Earlier this year a mysterious app called “The Blue-Whale Challenge” began to gain recognition all around the world. Andrew Rossow, wrote an article describing this horrible “challenge” in Forbes Magazines, and described it as a “challenge” that is hidden in a world that can not be found, except to those who can find it, and that world lasts for 50 days, ending with you taking your life. Andrew is not being metaphorical here, everything he says here is literal, “The Blue-Whale Challenge” is cyberbullying taken to a whole new level. “The Blue-Whale Challenge” is today’s newest suicide game, with the title being influenced by the fact that whales often beach themselves causing them to die. However, the main contributor to this horrifying challenge are actually social media websites, due to the fact that the game spreads by people reaching out to potential users and manipulating them into accepting the invitation and eventually killing themselves. The administrators, the people who are actually telling the victims the challenges they have to complete in order to move on to the next stage are simultaneously torturing and exploiting these victims. The administrator surveys and learns about their victim. They go through their digital identity and completely violate their privacy by going through their status updates, their post, likes, shares and even more personal information they have available in their profiles. When the victim starts the challenge, whichever platform or device that they are using, is supposedly infected with malware and viruses that the administrator places on there. The victims, in their last attempt to protect their privacy, are assuming that now the administrators have even more information about them and therefore the victims have even a greater motivation to complete their challenge in order to protect themselves. Once the victim makes the decision to accept the challenge, they are actively making their last decision, because from that moment on the administrator controls them. So, how does the “Blue Whale Challenge” relate to cyberbullying? Surprisingly this challenge is the next step that cyberbullying is taking, the actual reason behind the creation of this game was to basically shed a light on people who were prone to suicide and actually persuade them into taking their life; the creator of the challenge believed he was doing the world a favor, by purifying the weak. The challenge was created in 2013 by a Russian psychology student who was later charged and convicted of inciting suicide of a minor. Unfortunately, the challenge still gained popularity, predominantly in Russia and India, and reports indicate that over 100 lives have already been taken because of this challenge and it is making its way towards the United States.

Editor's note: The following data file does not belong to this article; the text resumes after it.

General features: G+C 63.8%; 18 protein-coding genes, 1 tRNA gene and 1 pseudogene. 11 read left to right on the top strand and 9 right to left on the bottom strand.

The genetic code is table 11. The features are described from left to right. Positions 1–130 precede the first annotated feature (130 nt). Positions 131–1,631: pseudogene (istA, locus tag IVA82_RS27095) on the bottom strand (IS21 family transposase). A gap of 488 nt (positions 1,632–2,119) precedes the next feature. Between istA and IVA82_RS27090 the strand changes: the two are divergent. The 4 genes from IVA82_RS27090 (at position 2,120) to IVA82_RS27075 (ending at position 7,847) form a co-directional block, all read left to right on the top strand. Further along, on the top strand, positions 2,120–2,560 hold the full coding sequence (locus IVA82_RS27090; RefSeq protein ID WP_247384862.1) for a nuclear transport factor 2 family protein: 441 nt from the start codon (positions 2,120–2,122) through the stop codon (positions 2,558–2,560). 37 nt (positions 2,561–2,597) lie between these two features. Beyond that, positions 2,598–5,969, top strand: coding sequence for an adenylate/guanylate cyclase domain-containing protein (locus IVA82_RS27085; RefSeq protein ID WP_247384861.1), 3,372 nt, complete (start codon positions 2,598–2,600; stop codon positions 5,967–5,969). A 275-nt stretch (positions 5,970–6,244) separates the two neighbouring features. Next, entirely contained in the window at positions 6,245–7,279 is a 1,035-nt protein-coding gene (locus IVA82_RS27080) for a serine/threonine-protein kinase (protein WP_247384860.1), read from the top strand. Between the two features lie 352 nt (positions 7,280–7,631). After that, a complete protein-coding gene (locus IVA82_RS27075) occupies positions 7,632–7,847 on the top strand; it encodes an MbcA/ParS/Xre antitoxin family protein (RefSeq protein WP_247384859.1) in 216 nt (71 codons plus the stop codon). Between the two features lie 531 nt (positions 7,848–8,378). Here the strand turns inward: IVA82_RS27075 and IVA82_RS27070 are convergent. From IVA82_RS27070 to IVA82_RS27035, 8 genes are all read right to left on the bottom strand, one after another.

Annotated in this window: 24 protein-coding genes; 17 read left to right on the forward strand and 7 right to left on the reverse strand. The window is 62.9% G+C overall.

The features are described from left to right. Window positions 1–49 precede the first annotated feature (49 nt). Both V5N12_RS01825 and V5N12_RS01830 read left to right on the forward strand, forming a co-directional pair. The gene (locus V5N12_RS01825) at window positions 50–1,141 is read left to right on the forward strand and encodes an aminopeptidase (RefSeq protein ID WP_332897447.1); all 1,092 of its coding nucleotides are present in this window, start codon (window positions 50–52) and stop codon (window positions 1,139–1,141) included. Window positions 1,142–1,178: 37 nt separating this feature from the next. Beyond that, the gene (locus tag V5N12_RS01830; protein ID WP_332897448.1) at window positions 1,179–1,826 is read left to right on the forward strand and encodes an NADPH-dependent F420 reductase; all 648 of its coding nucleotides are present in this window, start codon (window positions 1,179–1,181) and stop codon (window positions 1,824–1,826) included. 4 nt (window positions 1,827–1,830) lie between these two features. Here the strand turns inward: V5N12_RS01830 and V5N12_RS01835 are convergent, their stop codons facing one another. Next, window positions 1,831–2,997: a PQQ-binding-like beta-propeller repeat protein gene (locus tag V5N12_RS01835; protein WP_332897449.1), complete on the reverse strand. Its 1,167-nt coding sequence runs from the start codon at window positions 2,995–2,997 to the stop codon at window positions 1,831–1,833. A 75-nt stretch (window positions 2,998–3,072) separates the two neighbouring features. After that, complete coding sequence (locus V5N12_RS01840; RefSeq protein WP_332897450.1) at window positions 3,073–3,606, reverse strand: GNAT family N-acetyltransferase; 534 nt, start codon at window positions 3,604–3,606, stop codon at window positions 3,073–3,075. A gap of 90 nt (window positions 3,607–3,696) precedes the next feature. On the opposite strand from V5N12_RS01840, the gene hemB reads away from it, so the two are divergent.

How has society allowed this kind of behavior go on unsupervised, but more importantly how haven’t social media platforms taken actions to prevent this kind of harassment from happening under their watch. Enough time has gone by, and this problem is still out there affecting the lives of teenagers and young adults, but it is time we take matters into our own hands. On December 2017, a young social entrepreneur in India called Trisha Prabhu, presented the TED Talks, “Rethink to stop Cyberbullying.” TED Talks is a revered is a nonprofit organization devoted to spreading ideas, usually in the form videos or speeches. Trisha explained her experience with cyberbullying and how she became aware of how prevalent this horrible behavior was on most schools online communities. She was so bewildered by the reality of the situation that she decided to make a difference herself by developing an app called ReThink. Trisha believes that conventional solutions address bullying after the damage is done. The app she created, ReThink, empowers adolescents by giving them a second chance to rethink before posting anything hurtful online. The ideology behind this app is to make sure students who are about to post something that could potentially hurt someone get the opportunity to rethink what they are about to post before posting. The app forces the user to read a message which could state, for instance, “ Please stop, do you really want to post this? ” According to Trisha, that small interference has caused most of the teenagers to change their mind and not post the message. Rethink is not a technology, but a movement.

Cyberbullying is a problem which is slowly ravaging through the minds of teenagers and young adults. Too many suicide related deaths have been caused by this problem but nobody is taking the stance to do something about it. Our technological advanced society started this problem, so we should start to minimize this problem the best way we can. Teenagers and young adults need to be informed of the dangerous statistics that are correlated to cyberbullying, and every single one of them should be aware of the potential consequences. Students who are not part of the solution to this problem, are part of the problem. Society needs to stop treating victims of bullying after the damage is done, but rather prevent it from happening at all. By simply treating the symptoms, we are simply ignoring the problem at hand. We need to rethink a way of combating cyberbullying.